You may know Jonnie as the man behind
Photo by Maykel Loomans
Hey Jonnie, thanks so much for joining us on The Industry. Tell us a bit about yourself and the work you’re doing.
Thanks for having me. My name is Jonnie Hallman. I’m a designer/developer living and working in Brooklyn, out of a co-working space called Studiomates. I spent a few years on the west coast at Adobe before returning east to start my own company, Destroy Today, which recently turned a year old. I spent most of this past year redesigning and rewriting TeuxDeux, a to-do app originally created by Swiss Miss and FictiveKin. Now, I’m focusing on a number of top secret, shorter-term projects.
How did you get into design?
After years of teaching myself to code and building dozens of 800px-wide websites, I fell out of love with programming and attended
If you could change one thing about your career to date, what would it be?
I wish I had a small team to collaborate with full-time. While I once prided myself on being solo, it’s overwhelming at times and actually pretty lonely. I’m not there yet because I’m still trying to get a hang of supporting myself.
If you hadn’t become a designer, what do you reckon you’d be doing now?
I have no idea. Design is everything to me. When I’m not making, I’m thinking of what to make. Once you discover you have the ability to come up with an idea and see it through to fruition, nothing is ever the same. It creates an itch that never goes away.
So you recently worked on the redesign of the A Book Apart site – What was that project like? Is it a different experience designing for a market of web-savvy designers who will almost certainly criticise your every move?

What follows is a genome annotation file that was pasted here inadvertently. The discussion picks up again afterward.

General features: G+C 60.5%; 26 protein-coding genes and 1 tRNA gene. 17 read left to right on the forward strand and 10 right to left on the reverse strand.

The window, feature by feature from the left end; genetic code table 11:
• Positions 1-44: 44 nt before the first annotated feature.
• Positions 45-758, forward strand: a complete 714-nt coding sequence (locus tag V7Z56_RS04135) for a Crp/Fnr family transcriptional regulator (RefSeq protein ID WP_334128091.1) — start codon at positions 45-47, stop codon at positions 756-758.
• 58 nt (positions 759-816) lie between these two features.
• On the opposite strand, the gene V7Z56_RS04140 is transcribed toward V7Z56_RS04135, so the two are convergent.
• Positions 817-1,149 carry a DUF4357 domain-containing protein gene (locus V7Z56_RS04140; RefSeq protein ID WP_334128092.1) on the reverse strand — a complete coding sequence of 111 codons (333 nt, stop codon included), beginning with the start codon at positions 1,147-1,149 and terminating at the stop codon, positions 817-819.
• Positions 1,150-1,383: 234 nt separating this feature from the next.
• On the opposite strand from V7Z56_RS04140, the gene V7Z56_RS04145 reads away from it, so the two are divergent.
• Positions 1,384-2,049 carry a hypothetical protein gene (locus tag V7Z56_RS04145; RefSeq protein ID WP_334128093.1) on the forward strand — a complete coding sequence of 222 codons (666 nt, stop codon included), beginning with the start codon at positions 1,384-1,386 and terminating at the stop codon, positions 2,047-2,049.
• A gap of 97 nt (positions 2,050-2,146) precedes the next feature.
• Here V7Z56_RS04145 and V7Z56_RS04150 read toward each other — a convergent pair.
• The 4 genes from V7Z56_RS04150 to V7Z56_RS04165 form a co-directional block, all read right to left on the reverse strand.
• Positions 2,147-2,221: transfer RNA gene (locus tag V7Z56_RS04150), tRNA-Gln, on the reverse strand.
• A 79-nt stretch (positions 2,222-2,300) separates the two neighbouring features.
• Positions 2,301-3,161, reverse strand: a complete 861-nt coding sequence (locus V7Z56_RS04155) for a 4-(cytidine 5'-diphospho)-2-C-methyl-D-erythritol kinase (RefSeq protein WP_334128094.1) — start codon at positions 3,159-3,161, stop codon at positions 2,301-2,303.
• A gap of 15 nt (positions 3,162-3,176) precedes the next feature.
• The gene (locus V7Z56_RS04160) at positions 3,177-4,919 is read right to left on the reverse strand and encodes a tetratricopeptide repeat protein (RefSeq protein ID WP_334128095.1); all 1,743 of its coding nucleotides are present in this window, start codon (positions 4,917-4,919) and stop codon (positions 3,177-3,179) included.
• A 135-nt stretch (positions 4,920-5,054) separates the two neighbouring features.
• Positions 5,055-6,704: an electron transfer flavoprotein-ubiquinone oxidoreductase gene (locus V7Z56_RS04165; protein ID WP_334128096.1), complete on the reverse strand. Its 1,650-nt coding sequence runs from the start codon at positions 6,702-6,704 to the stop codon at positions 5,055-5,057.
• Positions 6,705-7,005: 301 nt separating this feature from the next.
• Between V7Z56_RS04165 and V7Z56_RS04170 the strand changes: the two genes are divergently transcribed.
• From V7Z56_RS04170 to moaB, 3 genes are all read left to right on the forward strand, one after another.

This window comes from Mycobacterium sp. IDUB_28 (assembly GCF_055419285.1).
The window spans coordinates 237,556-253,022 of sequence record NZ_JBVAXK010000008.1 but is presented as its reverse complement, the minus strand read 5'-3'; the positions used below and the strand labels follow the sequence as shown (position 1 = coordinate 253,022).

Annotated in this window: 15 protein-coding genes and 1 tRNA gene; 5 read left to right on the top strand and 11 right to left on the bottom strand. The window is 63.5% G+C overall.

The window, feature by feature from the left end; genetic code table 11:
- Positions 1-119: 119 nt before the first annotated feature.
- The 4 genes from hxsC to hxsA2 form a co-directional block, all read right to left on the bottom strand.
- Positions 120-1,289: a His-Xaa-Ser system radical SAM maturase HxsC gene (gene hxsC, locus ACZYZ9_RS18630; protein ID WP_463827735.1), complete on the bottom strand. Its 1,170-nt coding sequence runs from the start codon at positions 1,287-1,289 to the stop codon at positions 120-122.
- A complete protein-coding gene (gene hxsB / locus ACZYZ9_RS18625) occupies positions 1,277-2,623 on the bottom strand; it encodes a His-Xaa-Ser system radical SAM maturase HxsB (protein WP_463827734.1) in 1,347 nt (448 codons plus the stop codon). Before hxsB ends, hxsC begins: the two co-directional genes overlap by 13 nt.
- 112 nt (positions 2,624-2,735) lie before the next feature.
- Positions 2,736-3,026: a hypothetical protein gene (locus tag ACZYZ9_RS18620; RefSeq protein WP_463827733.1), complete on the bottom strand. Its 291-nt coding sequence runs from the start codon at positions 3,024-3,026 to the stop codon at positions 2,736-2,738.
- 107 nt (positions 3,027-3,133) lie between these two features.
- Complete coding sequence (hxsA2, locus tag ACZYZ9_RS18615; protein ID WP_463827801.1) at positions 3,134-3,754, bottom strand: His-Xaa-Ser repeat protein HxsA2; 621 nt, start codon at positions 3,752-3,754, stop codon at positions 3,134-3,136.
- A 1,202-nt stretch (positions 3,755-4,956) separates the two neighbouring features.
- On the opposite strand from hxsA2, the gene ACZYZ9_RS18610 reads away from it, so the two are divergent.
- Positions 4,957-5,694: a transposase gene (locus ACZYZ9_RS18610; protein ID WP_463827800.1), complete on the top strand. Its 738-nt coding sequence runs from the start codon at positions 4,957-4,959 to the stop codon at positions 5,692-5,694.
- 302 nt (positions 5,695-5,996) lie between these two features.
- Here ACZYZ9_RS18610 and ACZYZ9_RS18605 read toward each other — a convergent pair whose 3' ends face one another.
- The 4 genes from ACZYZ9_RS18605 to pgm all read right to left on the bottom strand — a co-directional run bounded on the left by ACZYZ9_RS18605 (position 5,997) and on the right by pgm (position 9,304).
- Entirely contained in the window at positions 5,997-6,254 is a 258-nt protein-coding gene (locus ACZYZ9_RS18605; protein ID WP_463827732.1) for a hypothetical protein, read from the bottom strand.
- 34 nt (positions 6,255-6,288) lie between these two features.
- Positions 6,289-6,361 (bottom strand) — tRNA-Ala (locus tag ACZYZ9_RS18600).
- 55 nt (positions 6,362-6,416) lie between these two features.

The A Book Apart responsive redesign was a fun project—it was my first launch since venturing out on my own. Working under the direction of Jason Santa Maria made it feel less like working for a client and more like helping out a friend. As for the audience, I was nervous at first, considering they literally wrote the books on the modern web. After launch, seeing everyone notice all the optimizations under-the-covers (low number of requests, short load time, and use of SVGs), I couldn’t have been happier with the response.
You also work at Studiomates, one of the better-known co-working spaces out there – How does that impact on your actual work? Do you think these sorts of creative environments are important for designers?
Studiomates is my second home. Since being on my own, every single project I’ve had has come from someone either in the studio or visiting the studio. And it’s impossible not to feed off everyone’s energy and passion for what they do. I couldn’t recommend co-working spaces enough for anyone freelancing or starting out on their own.
Where do you see yourself in, say, 5 or 10 years?
I honestly can’t see past one week from now. When every day is different, the fog is denser than ever. Five years from now, I could have several successful products under my belt or I could be living deep in the woods, hiding from the machines.
How would you define success? Do you think you’ve found it yet?
Lately, I’ve seen success as feeling satisfied with what you do. I couldn’t be happier with where I am right now and where I’m headed, but I know I can do so much more — and I intend to. There’s so much time left to make things, but the sense of urgency grows with every day.
And finally, for those looking to get started in the big bad world of design, what tips or advice would you give?
Learn about type, color, hierarchy, grid systems, usability and the history of design. Then find designers whose work you like and try to keep up.